known that It is unnecesary to say
the program will be of a first class or
der. L. Kelly and wife, of Cynthlna, were
among the out of town guests who at
tended church here Sunday.
J. A. Cameron and wife, of Baln
brldge; spent last Thursday afternoon
with friends here.
Tha W. 0. T. U. will hold Its regular
meeting at the M. E. church on the
afternoon of Tuesday, May 5. A full
attendance is desired,
Rev. 0. M. VanPelt, district super
intendent, was the guest of Rev. W.
E. Shrlver last Saturday night and
preached a very able sermon at the M.
Let Me Write Your Fire and Wind
The New York Underwriters, Assets
The Pennsylvania Fire, of Philadelphia, Assets
The Hanover, of New York, Assets -
The German Allianpe, of New York, Assets
The St. Paul Fire and Marine, Assets
The Fireman's Fund, Assets
Loans on First
the Cincinnati
the Parker hotel, Hillsboro, O.,
and Saturday, April
E. church Sunday morning.
G. G. Garman lias bean making ex
tensive improvements on his residence
which will add both to Us comfort and
Mrs. Kate Redkey and Mrs. Hulltt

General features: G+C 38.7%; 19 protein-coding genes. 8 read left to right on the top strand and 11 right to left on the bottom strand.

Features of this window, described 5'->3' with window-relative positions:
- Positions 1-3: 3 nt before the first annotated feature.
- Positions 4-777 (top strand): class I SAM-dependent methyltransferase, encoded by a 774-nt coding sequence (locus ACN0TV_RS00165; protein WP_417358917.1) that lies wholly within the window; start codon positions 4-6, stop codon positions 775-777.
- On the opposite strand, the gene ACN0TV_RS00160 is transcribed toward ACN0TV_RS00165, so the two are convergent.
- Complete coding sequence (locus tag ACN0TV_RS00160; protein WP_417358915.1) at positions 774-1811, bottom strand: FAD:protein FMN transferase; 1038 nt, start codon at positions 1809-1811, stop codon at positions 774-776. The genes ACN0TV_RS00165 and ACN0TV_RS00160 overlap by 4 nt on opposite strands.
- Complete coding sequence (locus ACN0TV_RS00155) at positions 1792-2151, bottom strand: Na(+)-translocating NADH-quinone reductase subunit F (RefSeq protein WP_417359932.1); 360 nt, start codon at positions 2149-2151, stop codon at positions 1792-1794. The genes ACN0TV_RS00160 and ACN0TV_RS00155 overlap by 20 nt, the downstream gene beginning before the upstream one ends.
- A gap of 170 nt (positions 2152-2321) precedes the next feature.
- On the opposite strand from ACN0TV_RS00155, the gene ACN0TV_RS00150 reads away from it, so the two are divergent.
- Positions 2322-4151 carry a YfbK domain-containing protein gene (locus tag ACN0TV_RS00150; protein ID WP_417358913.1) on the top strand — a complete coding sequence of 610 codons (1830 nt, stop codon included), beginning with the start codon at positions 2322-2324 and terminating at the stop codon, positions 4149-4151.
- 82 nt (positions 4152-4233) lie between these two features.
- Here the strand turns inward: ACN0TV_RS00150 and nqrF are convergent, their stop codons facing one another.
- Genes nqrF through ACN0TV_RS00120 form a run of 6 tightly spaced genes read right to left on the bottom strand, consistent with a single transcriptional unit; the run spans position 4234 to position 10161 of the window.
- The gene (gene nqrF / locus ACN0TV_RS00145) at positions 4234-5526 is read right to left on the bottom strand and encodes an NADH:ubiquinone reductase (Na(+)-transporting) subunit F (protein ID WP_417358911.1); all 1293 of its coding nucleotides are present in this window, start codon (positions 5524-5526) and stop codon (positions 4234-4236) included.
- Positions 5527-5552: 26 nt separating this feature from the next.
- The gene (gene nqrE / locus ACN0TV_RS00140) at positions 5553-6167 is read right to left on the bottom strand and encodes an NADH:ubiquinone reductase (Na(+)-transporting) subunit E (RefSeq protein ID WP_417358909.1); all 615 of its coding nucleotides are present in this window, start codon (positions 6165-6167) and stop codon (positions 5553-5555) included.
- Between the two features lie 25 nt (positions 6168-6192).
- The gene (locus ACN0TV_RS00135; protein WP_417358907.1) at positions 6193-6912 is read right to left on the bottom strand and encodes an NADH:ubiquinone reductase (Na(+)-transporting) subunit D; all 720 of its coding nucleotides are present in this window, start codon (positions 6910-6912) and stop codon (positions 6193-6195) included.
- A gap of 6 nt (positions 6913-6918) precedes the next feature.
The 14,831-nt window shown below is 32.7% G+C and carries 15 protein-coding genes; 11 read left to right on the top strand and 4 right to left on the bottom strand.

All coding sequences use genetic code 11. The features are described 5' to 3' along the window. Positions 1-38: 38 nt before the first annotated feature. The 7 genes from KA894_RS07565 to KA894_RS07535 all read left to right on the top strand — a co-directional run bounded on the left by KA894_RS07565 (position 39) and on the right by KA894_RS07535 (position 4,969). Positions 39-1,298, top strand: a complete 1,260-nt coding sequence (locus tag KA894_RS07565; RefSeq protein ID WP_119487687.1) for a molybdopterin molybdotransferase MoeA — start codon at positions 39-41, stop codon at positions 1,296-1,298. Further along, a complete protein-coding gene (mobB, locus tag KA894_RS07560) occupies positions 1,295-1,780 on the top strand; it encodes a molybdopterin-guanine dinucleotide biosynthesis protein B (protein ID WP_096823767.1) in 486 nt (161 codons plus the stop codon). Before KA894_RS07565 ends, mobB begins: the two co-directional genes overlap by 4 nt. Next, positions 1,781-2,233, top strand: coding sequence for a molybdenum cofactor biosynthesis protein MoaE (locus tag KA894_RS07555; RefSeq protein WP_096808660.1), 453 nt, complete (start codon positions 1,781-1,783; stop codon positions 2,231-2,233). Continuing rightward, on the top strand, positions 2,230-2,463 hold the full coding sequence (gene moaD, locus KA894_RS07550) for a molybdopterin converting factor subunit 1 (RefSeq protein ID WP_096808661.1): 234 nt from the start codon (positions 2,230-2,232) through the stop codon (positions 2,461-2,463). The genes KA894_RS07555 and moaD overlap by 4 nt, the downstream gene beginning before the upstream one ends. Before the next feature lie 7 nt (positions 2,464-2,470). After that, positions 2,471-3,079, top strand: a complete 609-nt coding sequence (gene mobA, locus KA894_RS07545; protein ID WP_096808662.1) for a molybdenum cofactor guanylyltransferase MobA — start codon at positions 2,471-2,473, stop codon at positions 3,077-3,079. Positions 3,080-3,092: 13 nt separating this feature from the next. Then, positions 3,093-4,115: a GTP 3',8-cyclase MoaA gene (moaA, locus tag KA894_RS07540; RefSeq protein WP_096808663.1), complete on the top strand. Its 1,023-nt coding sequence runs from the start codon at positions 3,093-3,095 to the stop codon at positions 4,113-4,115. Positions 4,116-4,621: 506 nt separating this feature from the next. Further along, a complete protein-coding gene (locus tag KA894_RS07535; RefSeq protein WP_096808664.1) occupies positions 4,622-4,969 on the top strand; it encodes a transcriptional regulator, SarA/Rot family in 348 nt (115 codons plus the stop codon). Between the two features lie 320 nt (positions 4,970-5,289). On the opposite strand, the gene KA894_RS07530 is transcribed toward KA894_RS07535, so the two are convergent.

Hope and two children, of Paint, were
guests of C. L. Redkey and family last
O. N. Sams, of Hillsboro, spent Sun
day here with his mother.
Frank Lucas and wife and Geo. Mil
ler, of Marshall, were guests of friends
here Sunday.
Mrs. Mary Candy received a fine lot
of maple sugar by parcel post from a
friend in Vermont a few.days ago. All
who have been fortunate enough to
sample it pronounce it much superior
to the sugar made In this state.
The Highlana County Agricultural
Society, of Rainsboro, Is offering a free
trip to Washington, D. C , to any boy
or girl of Highland county under 20
years of age, who grows the largest
number of bushels of corn on one acre
of ground Entries close June 1. The
contest is to be governed by the rules
of the State Agricultural Commission.
The Aid Society will be entertained
at the M. E. parsonage on Thursday
Children's Diseases Very Prevalent
Whooping cough is about every
where. Measles and scarlet fever al
most as bad. Use Foley's Honey and
Tar Compound for Inflamed throats
and coughing. Mrs. I. C. Hostler
Grand Island, Neb , says : "My three
children had severe attacks of whoop
ing cough, and a very few doses of Fol
ey's Honey and Tar gave great relief "
adv Gabkett & Aybes.
Dentist li